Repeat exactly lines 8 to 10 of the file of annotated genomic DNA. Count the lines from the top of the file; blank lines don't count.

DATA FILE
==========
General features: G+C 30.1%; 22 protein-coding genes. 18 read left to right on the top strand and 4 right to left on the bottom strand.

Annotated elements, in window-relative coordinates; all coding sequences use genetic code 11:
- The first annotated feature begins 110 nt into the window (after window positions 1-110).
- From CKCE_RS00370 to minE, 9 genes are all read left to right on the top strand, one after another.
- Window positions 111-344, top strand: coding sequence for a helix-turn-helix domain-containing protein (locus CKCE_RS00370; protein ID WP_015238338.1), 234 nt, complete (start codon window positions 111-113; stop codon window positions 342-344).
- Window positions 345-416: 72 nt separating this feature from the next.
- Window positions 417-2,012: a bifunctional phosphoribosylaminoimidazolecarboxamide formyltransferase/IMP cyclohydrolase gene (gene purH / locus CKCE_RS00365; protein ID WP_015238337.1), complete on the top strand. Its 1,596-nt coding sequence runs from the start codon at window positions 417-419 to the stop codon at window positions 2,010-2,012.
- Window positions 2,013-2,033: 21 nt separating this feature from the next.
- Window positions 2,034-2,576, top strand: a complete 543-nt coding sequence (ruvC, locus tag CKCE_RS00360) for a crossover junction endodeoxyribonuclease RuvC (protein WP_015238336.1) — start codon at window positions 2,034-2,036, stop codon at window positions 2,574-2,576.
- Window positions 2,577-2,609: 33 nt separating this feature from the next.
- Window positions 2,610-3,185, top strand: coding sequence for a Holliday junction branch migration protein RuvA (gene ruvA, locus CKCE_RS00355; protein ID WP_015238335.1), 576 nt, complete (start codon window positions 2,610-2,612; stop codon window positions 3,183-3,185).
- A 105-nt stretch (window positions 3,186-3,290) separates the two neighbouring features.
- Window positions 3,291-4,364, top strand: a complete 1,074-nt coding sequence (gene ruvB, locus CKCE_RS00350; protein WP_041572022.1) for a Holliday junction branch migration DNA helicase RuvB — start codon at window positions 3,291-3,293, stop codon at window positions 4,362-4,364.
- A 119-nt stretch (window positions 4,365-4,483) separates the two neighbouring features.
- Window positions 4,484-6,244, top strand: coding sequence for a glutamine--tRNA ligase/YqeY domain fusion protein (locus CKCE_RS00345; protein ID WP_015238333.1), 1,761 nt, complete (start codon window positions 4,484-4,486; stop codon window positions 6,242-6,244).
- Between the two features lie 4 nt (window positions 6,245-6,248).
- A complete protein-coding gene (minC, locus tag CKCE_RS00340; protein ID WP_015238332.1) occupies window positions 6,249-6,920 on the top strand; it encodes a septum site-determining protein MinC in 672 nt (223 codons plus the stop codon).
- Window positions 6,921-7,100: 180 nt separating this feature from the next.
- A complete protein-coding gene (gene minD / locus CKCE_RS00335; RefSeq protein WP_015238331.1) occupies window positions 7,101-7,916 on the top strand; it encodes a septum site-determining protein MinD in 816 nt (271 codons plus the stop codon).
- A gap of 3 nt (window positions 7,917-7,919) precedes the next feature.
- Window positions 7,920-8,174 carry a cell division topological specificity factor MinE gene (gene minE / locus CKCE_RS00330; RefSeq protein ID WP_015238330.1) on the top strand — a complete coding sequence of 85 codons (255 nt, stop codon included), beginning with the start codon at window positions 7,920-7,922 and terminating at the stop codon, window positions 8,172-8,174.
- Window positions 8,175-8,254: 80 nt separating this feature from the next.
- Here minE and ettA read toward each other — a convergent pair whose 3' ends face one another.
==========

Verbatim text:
- Window positions 2,013-2,033: 21 nt separating this feature from the next.
- Window positions 2,034-2,576, top strand: a complete 543-nt coding sequence (ruvC, locus tag CKCE_RS00360) for a crossover junction endodeoxyribonuclease RuvC (protein WP_015238336.1) — start codon at window positions 2,034-2,036, stop codon at window positions 2,574-2,576.
- Window positions 2,577-2,609: 33 nt separating this feature from the next.